The U.S. Department of Energy (DoE) recently announced $39 million in funding for 16 projects to develop market-ready technologies that will increase domestic supplies of critical elements required for the clean energy transition. The projects, said DoE, aim to develop commercially scalable technologies that will enable greater domestic supplies of copper, nickel, lithium, cobalt, rare earth elements, and other critical elements.

Selected projects will be funded and managed through DoE’s Advanced Research Projects Agency-Energy (ARPA‑E) Mining Innovations for Negative Emissions Resource Recovery (MINER) program. The program funds technology research that increases mineral yield while decreasing required energy, and subsequent emissions, to mine and extract energy-relevant minerals. Specifically, the program investigates potential CO2 reactive ores to unlock net-zero or net-negative emission technologies.

Among the selected projects are several that focus on recovering value from tailings or waste. These include the following, with project descriptions provided by DoE:

• $2.95 million for Columbia University to develop new processes with lower environmental impact to obtain energy-relevant metals from mines that are olivine-rich at lower cost than state-of-the-art processes. Olivine is a CO2-reactive waste product that can be returned as tailings after capture carbon from the air. Columbia will improve the yield of nickel and copper from its partner mining operation, simultaneously increasing the amount of carbon captured per kilogram of metal. Innovations are based on a recent discovery of rapid mineral-leach kinetics with reagents that can be regenerated by an electrochemical process inspired by flow-battery technologies. The chemistry and process may enable the replacement of smelters for processing sulfide minerals. The technology has been proved for copper-sulphide minerals, which will improve the yields of Cu and ultimately Ni.

• $2 million for a Travertine Technologies program described as ex situ tailings leaching and lateritization with electrolytic acid recycling for critical metal concentration and mineral carbon sequestration – a process that integrates strong acid treatment of mining waste or tailings with electrolytic acid recycling. Leached critical elements are recovered as oxides, while carbonate minerals are precipitated using CO2 from the air. Travertine will develop the design basis for a 1 ton/day CO2 removal system to demonstrate the technical feasibility and commercial viability of this concept, taking it from proof-of-concept to field-ready.

• $1 million for Pacific Northwest National Laboratory’s investigation into re-mining red mud waste for CO2 capture and storage and critical element recovery (RMCCS-CER), which involves in-situ and ex-situ techniques to determine the solubility and thermodynamic properties of various sodium rare earth element (REE) carbonates, REE (hydroxy) carbonates, REE phosphate, and REE (oxy) hydroxides in various solutions and pressures and temperature conditions, with or without the presence of CO2. The team will use the results to construct a data-base for optimizing conditions that efficiently recover energy-relevant minerals in red mud waste.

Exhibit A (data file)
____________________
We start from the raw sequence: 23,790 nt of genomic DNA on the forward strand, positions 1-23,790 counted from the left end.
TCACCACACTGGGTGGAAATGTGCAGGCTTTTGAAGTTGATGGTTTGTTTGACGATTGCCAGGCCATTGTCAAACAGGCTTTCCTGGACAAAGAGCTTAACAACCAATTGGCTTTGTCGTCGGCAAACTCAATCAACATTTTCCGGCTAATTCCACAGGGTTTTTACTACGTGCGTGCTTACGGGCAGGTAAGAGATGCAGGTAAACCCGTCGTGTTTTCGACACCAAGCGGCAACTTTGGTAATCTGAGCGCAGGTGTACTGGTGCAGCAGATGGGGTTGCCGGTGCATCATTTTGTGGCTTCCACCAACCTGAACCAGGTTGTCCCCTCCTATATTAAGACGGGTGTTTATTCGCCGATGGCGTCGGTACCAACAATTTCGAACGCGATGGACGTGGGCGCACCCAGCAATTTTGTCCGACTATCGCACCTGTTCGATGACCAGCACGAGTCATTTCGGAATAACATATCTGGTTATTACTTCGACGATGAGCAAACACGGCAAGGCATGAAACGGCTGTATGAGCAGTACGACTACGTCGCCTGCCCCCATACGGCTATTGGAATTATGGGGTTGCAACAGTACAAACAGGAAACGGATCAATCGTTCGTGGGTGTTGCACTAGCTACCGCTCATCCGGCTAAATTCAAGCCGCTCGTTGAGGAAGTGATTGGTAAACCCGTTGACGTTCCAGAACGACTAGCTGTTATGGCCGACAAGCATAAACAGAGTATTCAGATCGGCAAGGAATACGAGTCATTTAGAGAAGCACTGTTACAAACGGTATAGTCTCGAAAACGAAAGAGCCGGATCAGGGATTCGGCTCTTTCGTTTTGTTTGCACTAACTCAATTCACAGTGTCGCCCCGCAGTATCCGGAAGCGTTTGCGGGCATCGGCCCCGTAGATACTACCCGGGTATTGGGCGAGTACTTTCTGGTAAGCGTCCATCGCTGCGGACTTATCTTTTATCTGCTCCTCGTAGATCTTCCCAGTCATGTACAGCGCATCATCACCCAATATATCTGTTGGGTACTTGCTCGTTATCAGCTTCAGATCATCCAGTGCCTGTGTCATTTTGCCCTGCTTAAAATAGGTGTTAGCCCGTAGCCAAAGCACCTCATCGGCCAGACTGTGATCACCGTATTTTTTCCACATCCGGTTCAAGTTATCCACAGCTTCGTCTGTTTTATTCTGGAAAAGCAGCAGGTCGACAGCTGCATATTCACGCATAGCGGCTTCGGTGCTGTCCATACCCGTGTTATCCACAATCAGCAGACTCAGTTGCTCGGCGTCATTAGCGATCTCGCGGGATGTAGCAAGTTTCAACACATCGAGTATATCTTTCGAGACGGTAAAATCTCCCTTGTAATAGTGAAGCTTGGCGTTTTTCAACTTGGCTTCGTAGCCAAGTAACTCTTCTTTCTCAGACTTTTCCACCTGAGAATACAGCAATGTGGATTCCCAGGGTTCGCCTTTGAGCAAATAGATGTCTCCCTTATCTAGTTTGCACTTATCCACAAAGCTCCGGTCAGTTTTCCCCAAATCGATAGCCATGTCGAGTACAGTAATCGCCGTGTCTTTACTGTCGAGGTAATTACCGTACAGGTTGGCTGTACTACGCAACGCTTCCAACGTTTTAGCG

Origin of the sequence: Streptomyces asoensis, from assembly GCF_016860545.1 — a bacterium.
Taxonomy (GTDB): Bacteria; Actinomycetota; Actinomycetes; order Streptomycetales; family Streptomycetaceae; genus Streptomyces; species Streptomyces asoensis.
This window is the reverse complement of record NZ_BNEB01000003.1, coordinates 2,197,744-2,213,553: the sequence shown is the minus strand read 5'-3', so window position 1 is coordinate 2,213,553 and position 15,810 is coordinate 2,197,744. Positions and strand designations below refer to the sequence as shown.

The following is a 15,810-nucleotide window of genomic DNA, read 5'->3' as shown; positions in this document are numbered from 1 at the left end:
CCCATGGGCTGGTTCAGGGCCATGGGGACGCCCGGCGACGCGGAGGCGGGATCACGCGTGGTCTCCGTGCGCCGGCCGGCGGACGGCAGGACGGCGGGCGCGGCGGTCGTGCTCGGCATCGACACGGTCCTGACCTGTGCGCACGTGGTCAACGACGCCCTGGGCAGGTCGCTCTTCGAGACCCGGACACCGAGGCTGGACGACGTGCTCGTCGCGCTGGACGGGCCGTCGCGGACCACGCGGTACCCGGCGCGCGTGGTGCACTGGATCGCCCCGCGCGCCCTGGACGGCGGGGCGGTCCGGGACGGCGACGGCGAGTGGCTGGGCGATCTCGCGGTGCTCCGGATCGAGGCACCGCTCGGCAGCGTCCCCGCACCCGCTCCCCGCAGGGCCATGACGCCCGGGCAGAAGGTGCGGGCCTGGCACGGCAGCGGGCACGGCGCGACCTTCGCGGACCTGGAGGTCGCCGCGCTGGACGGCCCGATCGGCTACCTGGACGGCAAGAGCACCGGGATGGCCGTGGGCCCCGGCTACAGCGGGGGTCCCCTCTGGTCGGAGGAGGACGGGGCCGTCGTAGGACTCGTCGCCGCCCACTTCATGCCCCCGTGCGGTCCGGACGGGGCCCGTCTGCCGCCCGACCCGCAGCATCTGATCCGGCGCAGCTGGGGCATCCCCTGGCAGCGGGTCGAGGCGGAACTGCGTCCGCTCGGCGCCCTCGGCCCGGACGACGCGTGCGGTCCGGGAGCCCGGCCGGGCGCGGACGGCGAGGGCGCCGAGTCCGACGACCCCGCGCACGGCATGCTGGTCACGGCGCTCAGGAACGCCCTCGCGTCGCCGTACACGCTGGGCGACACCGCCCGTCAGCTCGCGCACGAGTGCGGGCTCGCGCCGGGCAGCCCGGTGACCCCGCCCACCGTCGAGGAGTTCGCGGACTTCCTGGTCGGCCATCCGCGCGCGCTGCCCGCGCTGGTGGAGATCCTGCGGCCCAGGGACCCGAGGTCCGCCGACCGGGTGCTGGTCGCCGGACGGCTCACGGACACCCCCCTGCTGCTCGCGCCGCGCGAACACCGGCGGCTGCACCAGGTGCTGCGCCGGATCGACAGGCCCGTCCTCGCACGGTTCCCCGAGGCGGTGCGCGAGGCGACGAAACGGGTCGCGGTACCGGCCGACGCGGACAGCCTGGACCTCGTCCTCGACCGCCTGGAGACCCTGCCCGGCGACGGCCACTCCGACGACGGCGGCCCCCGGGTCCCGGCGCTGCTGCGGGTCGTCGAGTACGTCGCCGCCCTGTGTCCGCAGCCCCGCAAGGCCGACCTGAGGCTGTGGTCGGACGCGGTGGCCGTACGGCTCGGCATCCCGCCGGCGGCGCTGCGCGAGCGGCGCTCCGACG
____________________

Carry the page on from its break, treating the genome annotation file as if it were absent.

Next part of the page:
• $2.04 million for Missouri University of Science and Technology’s program aimed at reducing comminution energy and improving energy-relevant mineral yield using carbon-negative oxalatization reactions, which aims to establish a novel pathway to extract energy-relevant minerals, such as nickel and cobalt, from CO2 reactive and low-grade silicate feedstock (e.g., lean ore, mine waste, and geologic formations) via a novel pretreatment using a CO2 or biomass-derived organic acid that can dissolve silicates efficiently and liberate metals. The progressive dissolution will be followed by the precipitation of oxalate products, turning the bulky silicate rocks into micron-sized crystal particles and amorphous silica. The micron-sized crystal particles reduce the need for energy-intensive comminution during mineral beneficiation, and the separated crystalline oxalates will be further processed using hydrometallurgical approaches to separate the desired energy-relevant minerals.

• $2.5 million for a Michigan Technological University project for energy reduction and improved critical mineral recovery from low-grade disseminated sulphide deposits and mine tailings, aimed at achieving a decrease of 10 wt% CO2 equivalent per ton of ore processed compared with the current methods for primary nickel extraction by storing CO2 in CO2-reactive minerals and recovering 80% of energy-relevant minerals from both sulphide and nickel-bearing silicate minerals in mine tailings. MTU will demonstrate (1) 200 kg of CO2 storage per ton of magnesium-rich and iron-rich silicate minerals in mine tailings within 4 hours after processing with 10% energy reduction compared with state-of-the-art; and (2) recovery of 50%-80% yield of nickel from domestic low-grade disseminated sulfide ores. An estimated 2.2 million tons of CO2 per year will be sequestered in mine tailings that are permanently and safely stored with a decrease of 100 kg of CO2 equivalent per ton of ore processed.